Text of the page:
That’s how one constitutional expert described Cobb County resident Allan Levene’s plan to simultaneously run for the U.S. Congress in Georgia and three other states.
"I may be crazy like a fox," Levene, a Republican, told us by telephone.
Levene, who lives in Kennesaw, recently posted an article on his campaign website claiming the U.S. Constitution does not prevent him from campaigning in multiple states. His plan is to run in Hawaii, Michigan and Minnesota.
Levene believes the only constitutional requirement is that he has to be a resident of one of those states before the general election in November 2014. He says he can run in numerous state primaries without living in those states. Levene said he only has to establish residency if he wins a primary and wants to be on the ballot for the general election.
PolitiFact Georgia first saw Levene’s claim on The Atlanta Journal-Constitution’s Political Insider blog. We wondered whether Levene is correct about what the Constitution says and does not say about candidates running for Congress in more than one state?
Several experts we interviewed said they had never heard of a candidate running for office in more than one state at the same time. We, too, were unfamiliar with any such situations by an aspiring politician. Our research showed Levene may be a fox in regards to this claim.
Levene was a late write-in candidate last year to unseat U.S. Rep. Phil Gingrey, R-Marietta, who represents Georgia’s 11th U.S. House District, where Levene currently resides. Levene pulled 30 votes in 2012. Gingrey, who routed Democratic challenger Patrick Thompson, performed a little better, garnering 196,968 votes.
Levene wants to improve his odds next year. He read Article I, Section II of the U.S. Constitution and came up with his idea. It stipulates that a member of the House of Representatives must be an inhabitant of the state "when elected."
"It’s like looking at a wall and the hieroglyphics and I saw an opportunity," Levene, a self-employed information technology expert, said of the section. "Hopefully, it will work."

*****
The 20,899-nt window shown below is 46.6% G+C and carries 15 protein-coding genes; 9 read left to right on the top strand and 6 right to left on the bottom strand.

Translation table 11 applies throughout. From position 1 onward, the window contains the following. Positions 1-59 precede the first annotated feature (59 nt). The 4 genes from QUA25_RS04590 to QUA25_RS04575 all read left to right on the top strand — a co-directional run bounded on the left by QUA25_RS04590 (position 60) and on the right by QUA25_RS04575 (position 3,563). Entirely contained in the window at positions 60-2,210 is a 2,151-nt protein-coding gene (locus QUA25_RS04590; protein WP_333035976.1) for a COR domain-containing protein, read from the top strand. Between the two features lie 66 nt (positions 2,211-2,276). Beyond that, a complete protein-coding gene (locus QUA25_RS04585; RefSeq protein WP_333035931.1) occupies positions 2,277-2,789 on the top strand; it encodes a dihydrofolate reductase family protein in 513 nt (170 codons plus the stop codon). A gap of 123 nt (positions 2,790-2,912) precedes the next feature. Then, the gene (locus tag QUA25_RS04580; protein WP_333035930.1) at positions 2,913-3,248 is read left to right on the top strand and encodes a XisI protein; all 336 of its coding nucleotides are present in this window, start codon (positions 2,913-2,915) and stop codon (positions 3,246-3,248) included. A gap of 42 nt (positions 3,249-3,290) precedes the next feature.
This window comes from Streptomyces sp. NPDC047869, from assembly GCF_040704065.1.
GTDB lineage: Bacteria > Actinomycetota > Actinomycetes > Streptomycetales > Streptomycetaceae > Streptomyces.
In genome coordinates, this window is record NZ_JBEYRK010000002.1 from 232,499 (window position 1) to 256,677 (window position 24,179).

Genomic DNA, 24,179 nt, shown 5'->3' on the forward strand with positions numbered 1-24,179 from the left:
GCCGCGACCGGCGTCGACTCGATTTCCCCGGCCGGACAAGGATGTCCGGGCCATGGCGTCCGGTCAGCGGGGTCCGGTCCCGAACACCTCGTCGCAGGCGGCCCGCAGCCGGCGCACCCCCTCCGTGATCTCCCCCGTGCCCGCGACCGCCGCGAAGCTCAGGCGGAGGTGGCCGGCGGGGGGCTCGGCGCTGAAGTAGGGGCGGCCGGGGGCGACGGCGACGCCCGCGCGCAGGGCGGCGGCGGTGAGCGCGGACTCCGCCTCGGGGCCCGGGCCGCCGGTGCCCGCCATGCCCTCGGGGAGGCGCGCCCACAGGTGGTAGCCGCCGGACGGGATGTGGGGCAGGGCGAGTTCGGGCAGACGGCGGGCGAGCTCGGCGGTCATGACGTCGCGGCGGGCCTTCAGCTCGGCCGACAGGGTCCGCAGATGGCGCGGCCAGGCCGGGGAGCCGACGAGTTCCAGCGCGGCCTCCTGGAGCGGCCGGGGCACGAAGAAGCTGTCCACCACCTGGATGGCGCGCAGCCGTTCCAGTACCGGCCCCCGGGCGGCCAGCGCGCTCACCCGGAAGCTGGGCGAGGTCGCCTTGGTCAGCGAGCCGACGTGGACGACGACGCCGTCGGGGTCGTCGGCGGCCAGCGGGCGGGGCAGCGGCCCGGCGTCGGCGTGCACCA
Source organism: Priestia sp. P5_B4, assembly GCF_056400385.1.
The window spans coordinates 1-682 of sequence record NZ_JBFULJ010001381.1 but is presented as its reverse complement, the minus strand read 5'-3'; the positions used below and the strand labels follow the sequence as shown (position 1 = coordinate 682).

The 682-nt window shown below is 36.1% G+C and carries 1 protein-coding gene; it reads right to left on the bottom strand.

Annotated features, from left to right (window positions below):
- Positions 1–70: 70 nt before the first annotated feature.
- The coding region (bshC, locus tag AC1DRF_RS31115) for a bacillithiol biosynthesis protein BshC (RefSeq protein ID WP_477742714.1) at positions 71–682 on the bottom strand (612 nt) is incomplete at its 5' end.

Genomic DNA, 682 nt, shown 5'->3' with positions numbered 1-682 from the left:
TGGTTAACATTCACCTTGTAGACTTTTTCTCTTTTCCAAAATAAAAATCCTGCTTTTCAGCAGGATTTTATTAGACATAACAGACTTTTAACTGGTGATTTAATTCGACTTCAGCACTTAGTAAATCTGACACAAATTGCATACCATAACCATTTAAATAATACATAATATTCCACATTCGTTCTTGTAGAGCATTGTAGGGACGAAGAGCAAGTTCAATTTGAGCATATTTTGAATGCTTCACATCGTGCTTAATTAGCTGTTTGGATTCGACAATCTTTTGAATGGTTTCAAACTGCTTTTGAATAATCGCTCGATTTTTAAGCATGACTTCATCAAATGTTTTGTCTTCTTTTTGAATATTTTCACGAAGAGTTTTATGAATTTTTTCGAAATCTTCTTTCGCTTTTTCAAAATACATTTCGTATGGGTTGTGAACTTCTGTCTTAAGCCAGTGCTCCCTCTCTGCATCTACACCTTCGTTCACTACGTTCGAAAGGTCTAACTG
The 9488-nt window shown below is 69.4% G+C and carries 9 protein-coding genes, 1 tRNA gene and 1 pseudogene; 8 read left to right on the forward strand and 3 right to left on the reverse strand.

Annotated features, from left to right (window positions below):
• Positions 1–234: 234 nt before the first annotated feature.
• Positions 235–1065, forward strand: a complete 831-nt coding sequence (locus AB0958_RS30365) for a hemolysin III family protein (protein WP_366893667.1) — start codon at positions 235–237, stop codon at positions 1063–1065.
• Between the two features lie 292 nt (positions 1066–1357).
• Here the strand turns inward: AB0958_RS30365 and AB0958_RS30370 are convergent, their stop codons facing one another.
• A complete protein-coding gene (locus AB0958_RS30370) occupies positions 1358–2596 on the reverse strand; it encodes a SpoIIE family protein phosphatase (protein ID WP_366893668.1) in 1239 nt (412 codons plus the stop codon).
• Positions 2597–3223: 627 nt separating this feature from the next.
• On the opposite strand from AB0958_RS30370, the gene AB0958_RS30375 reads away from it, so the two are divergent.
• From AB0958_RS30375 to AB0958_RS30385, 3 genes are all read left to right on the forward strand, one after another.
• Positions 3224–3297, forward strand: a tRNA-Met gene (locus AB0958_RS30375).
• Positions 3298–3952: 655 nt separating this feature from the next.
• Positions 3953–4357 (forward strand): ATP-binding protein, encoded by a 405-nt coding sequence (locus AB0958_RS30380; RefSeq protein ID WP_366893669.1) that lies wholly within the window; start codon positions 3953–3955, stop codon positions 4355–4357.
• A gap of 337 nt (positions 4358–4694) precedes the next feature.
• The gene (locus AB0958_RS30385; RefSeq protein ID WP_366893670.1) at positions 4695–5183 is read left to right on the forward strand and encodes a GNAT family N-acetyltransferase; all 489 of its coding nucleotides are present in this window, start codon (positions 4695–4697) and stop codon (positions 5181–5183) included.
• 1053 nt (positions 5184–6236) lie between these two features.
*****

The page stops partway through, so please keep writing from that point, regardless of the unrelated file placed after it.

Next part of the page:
One opportunity came when Gingrey announced his plans to run for the U.S. Senate in 2014, creating an opening, perhaps, for Levene. Maybe not. Several high-profile GOP candidates have announced plans to run for Gingrey’s seat, such as former Congressman Bob Barr, state Rep. Ed Lindsey, state Sen. Barry Loudermilk, retired U.S. Army Col. Larry Mrozinski and Tricia Pridemore, a former executive director of Georgia’s Office of Workforce Development who is also a close ally of Gov. Nathan Deal’s.
In case Levene loses in Georgia, he’s hoping he’ll win the GOP nomination for a House seat in Hawaii, Michigan or Minnesota. Considering the recent cold spell here, we’d recommend Levene focus on the Aloha State.
Levene, 64, said he’s too old to try the traditional route of "working your way" to Congress by serving on a city council or being mayor, then becoming a star in the state legislature before going to Washington.
But doesn’t the Constitution prevent his four-state strategy?
Here’s the conclusion Levene posted on his website: "According to Article One, Clause Two you must inhabit the state when elected. Elections are held in November, not the primaries where the top contenders are selected, typically one Republican and one Democrat. A candidate is not elected at the primary; that election is the semi-final. Even if a candidate wins and no other party opposes him, the election is not official until November. So that one day in November tells the whole story."
The Federal Elections Commission would not formally rule on the constitutionality of Levene’s plan, a spokesman said. Levene said he is awaiting approval from the federal agency on raising funds in multiple states.
Levene said he also contacted the Georgia Secretary of State’s Office about his plan. Spokesman Jared Thomas said his office contacted the state Attorney General’s Office for clarity about Levene.
"Mr. Levene will not be disqualified in Georgia as a candidate for Congress in the event he also qualifies in another state," Thomas said via email. "If he, however, wins (the general election) in Georgia and one other jurisdiction, then we will assess from a Georgia law and U.S. Constitution perspective."
Several constitutional scholars we interviewed also referred to that portion of the Constitution when offering their interpretation of the accuracy of Levene’s claim.
Duke University law professor Guy-Uriel Charles: "That strikes me as correct as a matter of the U.S. Constitution."
Emory University law professor Robert Schapiro: "He doesn’t have to be an inhabitant before" the primary.
University of Texas law professor Joseph Fishkin: "I think the guy is basically right about the main point -- that you don’t have to live in the district when you put in your primary bid -- just when you win the election."
University of Virginia law professor Dan Ortiz: "I don’t think there’s any constitutional problem there. It’s crazy. It’s, politically, a crazy strategy."
Fishkin also had doubts Levene’s strategy would work. But if Levene wins the primary in more than state, he presumably would have to withdraw from one of the races, Ortiz said.
To sum up, Levene said the U.S. Constitution does not prevent him from running for office in more than one state simultaneously. The one requirement, he said, is that he must be a resident of the state where he is running at the time of the general election. Several constitutional scholars agreed with his assessment.
Levene might have uphill political battles ahead.
But on his constitutional point, he’s a winner.
Our rating: True.